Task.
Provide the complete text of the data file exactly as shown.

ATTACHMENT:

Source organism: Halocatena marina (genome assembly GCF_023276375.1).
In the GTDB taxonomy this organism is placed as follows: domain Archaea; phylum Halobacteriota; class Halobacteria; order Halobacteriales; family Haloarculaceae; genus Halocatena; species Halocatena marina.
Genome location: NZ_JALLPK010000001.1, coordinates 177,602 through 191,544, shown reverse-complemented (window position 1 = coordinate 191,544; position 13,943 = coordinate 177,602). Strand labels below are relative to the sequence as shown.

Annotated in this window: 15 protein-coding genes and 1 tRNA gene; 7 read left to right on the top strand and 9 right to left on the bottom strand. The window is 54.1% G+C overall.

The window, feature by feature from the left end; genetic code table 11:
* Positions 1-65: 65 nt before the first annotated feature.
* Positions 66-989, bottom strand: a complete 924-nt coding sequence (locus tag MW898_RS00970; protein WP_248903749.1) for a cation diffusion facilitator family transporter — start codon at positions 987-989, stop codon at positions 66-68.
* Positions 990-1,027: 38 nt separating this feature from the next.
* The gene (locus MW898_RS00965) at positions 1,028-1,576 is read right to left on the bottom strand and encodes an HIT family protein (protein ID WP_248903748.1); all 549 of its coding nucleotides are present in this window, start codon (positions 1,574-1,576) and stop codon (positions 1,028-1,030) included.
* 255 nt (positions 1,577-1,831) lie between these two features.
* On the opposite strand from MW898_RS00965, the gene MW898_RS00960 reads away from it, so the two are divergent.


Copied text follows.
Source organism: Halocatena marina (genome assembly GCF_023276375.1).
In the GTDB taxonomy this organism is placed as follows: domain Archaea; phylum Halobacteriota; class Halobacteria; order Halobacteriales; family Haloarculaceae; genus Halocatena; species Halocatena marina.
Genome location: NZ_JALLPK010000001.1, coordinates 177,602 through 191,544, shown reverse-complemented (window position 1 = coordinate 191,544; position 13,943 = coordinate 177,602). Strand labels below are relative to the sequence as shown.

Annotated in this window: 15 protein-coding genes and 1 tRNA gene; 7 read left to right on the top strand and 9 right to left on the bottom strand. The window is 54.1% G+C overall.

The window, feature by feature from the left end; genetic code table 11:
* Positions 1-65: 65 nt before the first annotated feature.
* Positions 66-989, bottom strand: a complete 924-nt coding sequence (locus tag MW898_RS00970; protein WP_248903749.1) for a cation diffusion facilitator family transporter — start codon at positions 987-989, stop codon at positions 66-68.
* Positions 990-1,027: 38 nt separating this feature from the next.
* The gene (locus MW898_RS00965) at positions 1,028-1,576 is read right to left on the bottom strand and encodes an HIT family protein (protein ID WP_248903748.1); all 549 of its coding nucleotides are present in this window, start codon (positions 1,574-1,576) and stop codon (positions 1,028-1,030) included.
* 255 nt (positions 1,577-1,831) lie between these two features.
* On the opposite strand from MW898_RS00965, the gene MW898_RS00960 reads away from it, so the two are divergent.